The World War I Kemmel American Monument is six miles south of Ieper (Ypres), Belgium. It commemorates the services and sacrifices of the American troops who, in the late summer of 1918, fought nearby in units attached to the British Army. Some are buried in Flanders Field American Cemetery at Waregem, Belgium, 30 miles to the east.
This small monument on a low platform consists of a rectangular white stone block, in front of which is carved a soldier's helmet upon a wreath. The inscription on the Kemmel Monument reads:
Erected by the United States of America to commemorate
the services of American troops who fought in this vicinity
August 18–September 4 1918
The 27th and 30th Divisions are honored. They served with the British Army from arrival in Europe in May 1918. Their participation in the Ypres-Lys Offensive began when the 30th Division took position in the line on August 18, and the 27th on August 23. The Allied advance began on August 31.
Both divisions met determined German resistance. They moved forward slowly. That afternoon the 27th Division reached the area where the Kemmel Monument stands. They advanced against German forces on September 1 and 2.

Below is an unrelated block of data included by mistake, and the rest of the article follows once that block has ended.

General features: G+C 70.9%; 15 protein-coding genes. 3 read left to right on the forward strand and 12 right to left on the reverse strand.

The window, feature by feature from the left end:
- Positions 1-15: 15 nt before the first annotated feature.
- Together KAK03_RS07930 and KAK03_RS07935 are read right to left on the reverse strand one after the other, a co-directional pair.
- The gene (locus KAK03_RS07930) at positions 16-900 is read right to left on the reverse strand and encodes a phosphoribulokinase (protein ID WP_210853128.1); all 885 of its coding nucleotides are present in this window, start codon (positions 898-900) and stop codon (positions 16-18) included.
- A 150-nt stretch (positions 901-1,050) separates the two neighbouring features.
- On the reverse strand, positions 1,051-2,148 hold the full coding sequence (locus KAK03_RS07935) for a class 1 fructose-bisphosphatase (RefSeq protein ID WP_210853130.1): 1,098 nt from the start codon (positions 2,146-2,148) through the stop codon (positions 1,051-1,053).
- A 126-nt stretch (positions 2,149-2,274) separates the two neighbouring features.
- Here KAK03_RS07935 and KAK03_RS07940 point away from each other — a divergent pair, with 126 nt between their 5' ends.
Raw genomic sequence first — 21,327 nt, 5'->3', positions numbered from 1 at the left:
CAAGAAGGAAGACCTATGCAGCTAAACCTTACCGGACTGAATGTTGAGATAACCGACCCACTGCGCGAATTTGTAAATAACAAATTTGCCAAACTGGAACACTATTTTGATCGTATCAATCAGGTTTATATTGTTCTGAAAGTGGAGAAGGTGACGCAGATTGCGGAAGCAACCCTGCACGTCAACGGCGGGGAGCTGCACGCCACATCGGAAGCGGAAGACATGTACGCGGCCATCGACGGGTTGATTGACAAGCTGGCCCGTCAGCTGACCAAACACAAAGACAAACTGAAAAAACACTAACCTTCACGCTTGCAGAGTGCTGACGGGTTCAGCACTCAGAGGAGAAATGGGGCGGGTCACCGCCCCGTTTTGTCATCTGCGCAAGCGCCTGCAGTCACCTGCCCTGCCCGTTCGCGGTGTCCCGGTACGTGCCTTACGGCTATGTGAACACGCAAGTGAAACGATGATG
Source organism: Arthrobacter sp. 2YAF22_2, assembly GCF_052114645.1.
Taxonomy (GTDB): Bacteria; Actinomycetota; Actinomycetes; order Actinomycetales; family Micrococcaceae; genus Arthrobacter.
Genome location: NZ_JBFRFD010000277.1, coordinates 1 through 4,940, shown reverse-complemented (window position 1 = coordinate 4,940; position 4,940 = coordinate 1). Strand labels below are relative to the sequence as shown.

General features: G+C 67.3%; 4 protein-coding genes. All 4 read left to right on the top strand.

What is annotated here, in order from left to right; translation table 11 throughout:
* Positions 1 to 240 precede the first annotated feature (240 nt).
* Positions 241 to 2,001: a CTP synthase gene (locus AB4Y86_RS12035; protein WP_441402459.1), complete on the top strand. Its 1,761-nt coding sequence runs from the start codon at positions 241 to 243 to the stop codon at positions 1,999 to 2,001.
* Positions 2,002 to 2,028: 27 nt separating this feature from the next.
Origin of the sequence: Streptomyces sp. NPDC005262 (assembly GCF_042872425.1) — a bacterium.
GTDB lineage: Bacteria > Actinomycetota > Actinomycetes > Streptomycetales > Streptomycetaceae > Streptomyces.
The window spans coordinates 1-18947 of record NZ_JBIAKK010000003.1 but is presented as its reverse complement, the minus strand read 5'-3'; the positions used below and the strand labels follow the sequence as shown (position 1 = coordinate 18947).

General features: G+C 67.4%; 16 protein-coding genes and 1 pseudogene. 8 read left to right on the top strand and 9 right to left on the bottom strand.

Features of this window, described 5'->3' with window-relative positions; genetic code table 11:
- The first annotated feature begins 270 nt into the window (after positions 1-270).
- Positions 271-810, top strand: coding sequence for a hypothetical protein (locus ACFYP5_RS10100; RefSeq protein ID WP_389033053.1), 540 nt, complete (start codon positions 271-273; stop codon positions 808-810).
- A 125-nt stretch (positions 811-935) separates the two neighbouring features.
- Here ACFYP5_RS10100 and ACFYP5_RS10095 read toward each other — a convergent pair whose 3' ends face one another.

The 27th Division was relieved on September 3, and the 30th the next day. Both divisions moved south to the region near St. Quentin. Soon they fought in the Somme Offensive, September 23-30.
Kemmel Monument is six miles south of Ieper (Ypres), Belgium, near Vierstraat, Belgium on the Kemmelberg (Mont Kemmel) Road overlooking the bitterly contested Ypres Battlefield.
Travel by Car
Ieper is 54 miles south of Ostend (Oostende), Belgium, 76 miles west of Brussels, Belgium, and 165 north of Paris. The Kemmel Monument is 1.3 miles northeast of Kemmel on the west side of highway N331.
Travel by Airplane
Paris is 165 miles south of this monument, and Brussels is 76 miles east of this monument.
News & Events
Experience the history of World War I, “The Great War,” through an interactive timeline and map.
More than 500,000 Americans lost their lives in World War I and World War II defending democracy on soil and water far from the United States. The sacrifice of these men and women will be honored during ceremonies at America’s military cemeteries overseas, where more than 200,000 of these individuals are buried and memorialized.
Memorial Day–the federal holiday in which we honor our veterans and remember those who died while in the armed services–originated in the aftermath of the Civil War.